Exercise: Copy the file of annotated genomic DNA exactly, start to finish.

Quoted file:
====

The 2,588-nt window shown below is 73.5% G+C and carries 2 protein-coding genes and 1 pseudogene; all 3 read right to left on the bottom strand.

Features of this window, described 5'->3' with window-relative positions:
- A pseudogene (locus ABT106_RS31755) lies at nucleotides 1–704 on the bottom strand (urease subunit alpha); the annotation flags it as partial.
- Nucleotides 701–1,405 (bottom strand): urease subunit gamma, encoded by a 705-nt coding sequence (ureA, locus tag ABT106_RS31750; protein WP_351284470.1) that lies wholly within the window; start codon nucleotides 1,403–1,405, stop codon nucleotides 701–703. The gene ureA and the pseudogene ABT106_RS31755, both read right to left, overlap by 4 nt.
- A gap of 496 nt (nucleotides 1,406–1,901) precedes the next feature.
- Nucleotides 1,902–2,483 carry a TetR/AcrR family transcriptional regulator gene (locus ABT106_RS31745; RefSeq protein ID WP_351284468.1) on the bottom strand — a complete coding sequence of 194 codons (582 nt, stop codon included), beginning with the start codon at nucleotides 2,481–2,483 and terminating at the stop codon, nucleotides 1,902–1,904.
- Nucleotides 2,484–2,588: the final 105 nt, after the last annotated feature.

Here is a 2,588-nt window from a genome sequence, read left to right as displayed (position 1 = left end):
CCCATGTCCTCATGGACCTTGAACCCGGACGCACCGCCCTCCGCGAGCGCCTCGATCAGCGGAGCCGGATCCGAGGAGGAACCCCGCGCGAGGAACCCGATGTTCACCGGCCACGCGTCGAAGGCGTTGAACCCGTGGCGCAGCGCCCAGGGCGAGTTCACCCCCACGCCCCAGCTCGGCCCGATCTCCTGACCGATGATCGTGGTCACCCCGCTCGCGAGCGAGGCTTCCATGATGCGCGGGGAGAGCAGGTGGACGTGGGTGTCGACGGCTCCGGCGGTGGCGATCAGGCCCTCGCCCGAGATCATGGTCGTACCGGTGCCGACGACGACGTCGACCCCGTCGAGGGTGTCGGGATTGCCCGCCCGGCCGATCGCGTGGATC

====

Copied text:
The 2,588-nt window shown below is 73.5% G+C and carries 2 protein-coding genes and 1 pseudogene; all 3 read right to left on the bottom strand.

Features of this window, described 5'->3' with window-relative positions:
- A pseudogene (locus ABT106_RS31755) lies at nucleotides 1–704 on the bottom strand (urease subunit alpha); the annotation flags it as partial.
- Nucleotides 701–1,405 (bottom strand): urease subunit gamma, encoded by a 705-nt coding sequence (ureA, locus tag ABT106_RS31750; protein WP_351284470.1) that lies wholly within the window; start codon nucleotides 1,403–1,405, stop codon nucleotides 701–703. The gene ureA and the pseudogene ABT106_RS31755, both read right to left, overlap by 4 nt.
- A gap of 496 nt (nucleotides 1,406–1,901) precedes the next feature.
- Nucleotides 1,902–2,483 carry a TetR/AcrR family transcriptional regulator gene (locus ABT106_RS31745; RefSeq protein ID WP_351284468.1) on the bottom strand — a complete coding sequence of 194 codons (582 nt, stop codon included), beginning with the start codon at nucleotides 2,481–2,483 and terminating at the stop codon, nucleotides 1,902–1,904.
- Nucleotides 2,484–2,588: the final 105 nt, after the last annotated feature.

Here is a 2,588-nt window from a genome sequence, read left to right as displayed (position 1 = left end):
CCCATGTCCTCATGGACCTTGAACCCGGACGCACCGCCCTCCGCGAGCGCCTCGATCAGCGGAGCCGGATCCGAGGAGGAACCCCGCGCGAGGAACCCGATGTTCACCGGCCACGCGTCGAAGGCGTTGAACCCGTGGCGCAGCGCCCAGGGCGAGTTCACCCCCACGCCCCAGCTCGGCCCGATCTCCTGACCGATGATCGTGGTCACCCCGCTCGCGAGCGAGGCTTCCATGATGCGCGGGGAGAGCAGGTGGACGTGGGTGTCGACGGCTCCGGCGGTGGCGATCAGGCCCTCGCCCGAGATCATGGTCGTACCGGTGCCGACGACGACGTCGACCCCGTCGAGGGTGTCGGGATTGCCCGCCCGGCCGATCGCGTGGATC